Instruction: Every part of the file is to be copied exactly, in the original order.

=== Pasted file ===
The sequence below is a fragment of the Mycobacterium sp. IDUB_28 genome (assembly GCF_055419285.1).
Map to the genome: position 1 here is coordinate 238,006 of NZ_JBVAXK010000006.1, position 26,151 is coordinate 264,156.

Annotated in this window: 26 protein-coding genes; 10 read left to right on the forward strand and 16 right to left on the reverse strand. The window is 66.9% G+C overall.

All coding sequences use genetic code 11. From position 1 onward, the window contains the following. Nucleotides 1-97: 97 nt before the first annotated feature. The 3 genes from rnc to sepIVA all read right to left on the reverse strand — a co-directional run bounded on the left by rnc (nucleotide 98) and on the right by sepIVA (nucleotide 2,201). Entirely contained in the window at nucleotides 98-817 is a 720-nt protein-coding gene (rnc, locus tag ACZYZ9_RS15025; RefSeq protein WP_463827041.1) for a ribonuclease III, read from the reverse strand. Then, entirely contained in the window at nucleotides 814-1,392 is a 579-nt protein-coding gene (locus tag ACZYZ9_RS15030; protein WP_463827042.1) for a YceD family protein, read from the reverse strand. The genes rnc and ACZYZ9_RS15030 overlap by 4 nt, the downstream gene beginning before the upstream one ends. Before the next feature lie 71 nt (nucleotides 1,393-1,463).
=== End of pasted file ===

The sequence below is a fragment of the Mycobacterium sp. IDUB_28 genome (assembly GCF_055419285.1).
Map to the genome: position 1 here is coordinate 238,006 of NZ_JBVAXK010000006.1, position 26,151 is coordinate 264,156.

Annotated in this window: 26 protein-coding genes; 10 read left to right on the forward strand and 16 right to left on the reverse strand. The window is 66.9% G+C overall.

All coding sequences use genetic code 11. From position 1 onward, the window contains the following. Nucleotides 1-97: 97 nt before the first annotated feature. The 3 genes from rnc to sepIVA all read right to left on the reverse strand — a co-directional run bounded on the left by rnc (nucleotide 98) and on the right by sepIVA (nucleotide 2,201). Entirely contained in the window at nucleotides 98-817 is a 720-nt protein-coding gene (rnc, locus tag ACZYZ9_RS15025; RefSeq protein WP_463827041.1) for a ribonuclease III, read from the reverse strand. Then, entirely contained in the window at nucleotides 814-1,392 is a 579-nt protein-coding gene (locus tag ACZYZ9_RS15030; protein WP_463827042.1) for a YceD family protein, read from the reverse strand. The genes rnc and ACZYZ9_RS15030 overlap by 4 nt, the downstream gene beginning before the upstream one ends. Before the next feature lie 71 nt (nucleotides 1,393-1,463).